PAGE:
This chart shows the following by province: Newfoundland and Labrador receives $890 per capita through the cash transfer and $287 per capita through the tax point transfer; Prince Edward Island, Nova Scotia, New Brunswick, Quebec, Ontario and Manitoba each receive $805 per capita through the cash transfer and $372 per capita through the tax point transfer; Saskatchewan receives $820 dollars per capita through the cash transfer and $356 per capita through the tax point transfer; Alberta receives $558 dollars per capita through the cash transfer and $619 dollars per capita through the tax point transfer; and British Columbia receives $826 per capita through the cash transfer and $351 per capita through the tax point transfer. The reader should note that, due to rounding, the sum of the cash transfer and the tax point transfer for each province may not add to the total of $1,177 per capita.
Source: Figure prepared by the Library of Parliament using data obtained from Finance Canada on 22 December 2010.

Allocating the CHT on an Equal-per-Capita Cash Basis

In response to the view that interprovincial equity is more appropriately addressed through the Equalization program, in Budget 2007 the federal government committed to remove the equalizing component of the CHT by legislating that the cash transfer move to an equal-percapita allocation in 2014–2015,2 the first year of a new agreement following the expiry of the 10-Year Plan.

Concerns about the equalizing component of the cash transfer have been raised more recently due to economic shifts resulting from high natural resource prices, a stronger Canadian dollar, and a decline in manufacturing. For example, even though Ontario became a poorer province relative to provinces with abundant natural resources, its per capita CHT cash transfer continued to be lower than average due to its relatively strong tax point transfer.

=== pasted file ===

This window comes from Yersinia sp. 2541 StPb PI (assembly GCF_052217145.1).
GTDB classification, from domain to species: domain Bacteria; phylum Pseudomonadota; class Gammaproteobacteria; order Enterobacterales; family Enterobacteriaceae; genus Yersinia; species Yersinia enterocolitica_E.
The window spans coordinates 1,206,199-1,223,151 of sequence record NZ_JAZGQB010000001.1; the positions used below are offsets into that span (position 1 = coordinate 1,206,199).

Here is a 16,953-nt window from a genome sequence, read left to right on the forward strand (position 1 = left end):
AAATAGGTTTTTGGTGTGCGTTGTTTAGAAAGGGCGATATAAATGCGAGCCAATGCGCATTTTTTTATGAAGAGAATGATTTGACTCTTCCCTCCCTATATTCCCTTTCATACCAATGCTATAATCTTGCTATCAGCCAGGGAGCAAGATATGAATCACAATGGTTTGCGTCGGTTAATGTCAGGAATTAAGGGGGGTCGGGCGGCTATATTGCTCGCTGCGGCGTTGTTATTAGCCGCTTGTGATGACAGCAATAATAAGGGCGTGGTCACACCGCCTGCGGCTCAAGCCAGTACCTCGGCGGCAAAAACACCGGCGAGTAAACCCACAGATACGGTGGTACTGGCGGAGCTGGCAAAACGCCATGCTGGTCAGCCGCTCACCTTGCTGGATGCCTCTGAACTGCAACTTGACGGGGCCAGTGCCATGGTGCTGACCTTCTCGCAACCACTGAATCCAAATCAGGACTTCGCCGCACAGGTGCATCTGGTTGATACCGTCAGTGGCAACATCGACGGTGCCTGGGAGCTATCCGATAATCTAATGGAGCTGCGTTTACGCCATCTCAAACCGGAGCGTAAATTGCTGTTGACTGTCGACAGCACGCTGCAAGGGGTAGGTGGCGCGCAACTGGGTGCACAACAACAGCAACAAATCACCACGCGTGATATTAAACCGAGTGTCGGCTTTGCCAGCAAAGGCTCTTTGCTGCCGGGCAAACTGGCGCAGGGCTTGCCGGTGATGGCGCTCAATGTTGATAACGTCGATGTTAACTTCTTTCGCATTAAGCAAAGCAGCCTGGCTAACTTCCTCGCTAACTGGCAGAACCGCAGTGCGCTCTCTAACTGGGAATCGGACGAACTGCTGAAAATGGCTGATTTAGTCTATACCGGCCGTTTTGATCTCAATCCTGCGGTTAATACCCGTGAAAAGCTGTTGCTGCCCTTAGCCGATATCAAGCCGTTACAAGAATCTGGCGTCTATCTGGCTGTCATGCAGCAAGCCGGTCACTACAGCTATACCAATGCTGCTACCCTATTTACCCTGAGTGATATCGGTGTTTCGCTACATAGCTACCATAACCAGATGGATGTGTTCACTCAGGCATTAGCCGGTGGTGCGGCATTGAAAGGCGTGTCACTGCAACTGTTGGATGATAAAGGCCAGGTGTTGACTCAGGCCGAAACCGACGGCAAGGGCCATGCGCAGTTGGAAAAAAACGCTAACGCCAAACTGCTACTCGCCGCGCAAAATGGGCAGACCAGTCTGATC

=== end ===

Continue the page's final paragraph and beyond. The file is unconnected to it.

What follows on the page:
In response to these recent economic shifts, Budget 2009 facilitated the move to an equal-per-capita cash transfer for Ontario by ensuring that the province immediately receive the same per capita CHT cash as other relatively poorer provinces,3 and further committed the federal government to work with all provinces on how to transition to full equal-per-capita cash in 2014–2015.

In reaction to the move towards equal-per- capita CHT cash, some have suggested that the federal government introduce new funding to mitigate the impact on provincial finances. Others have proposed alternative allocations, such as allocating CHT cash based on the varying provincial health care pressures, or providing additional tax point transfers.

Further Reading

  1. First Ministers’ Meeting on the Future of Health Care 2004, A 10-Year Plan to Strengthen Health Care, 16 September 2004.
  2. See Department of Finance Canada, The Budget Plan 2007, 19 March 2007, pp. 113–114; and Federal–Provincial Fiscal Arrangements Act, R.S.C., 1985, c. F-8, s. 24.21.
  3. See Department of Finance Canada, Budget 2009, 27 January 2009, pp. 190–191; and Department of Finance Canada, “Federal Support to Ontario,” in Federal Support to Provinces and Territories, December 2010.

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© Library of Parliament 2011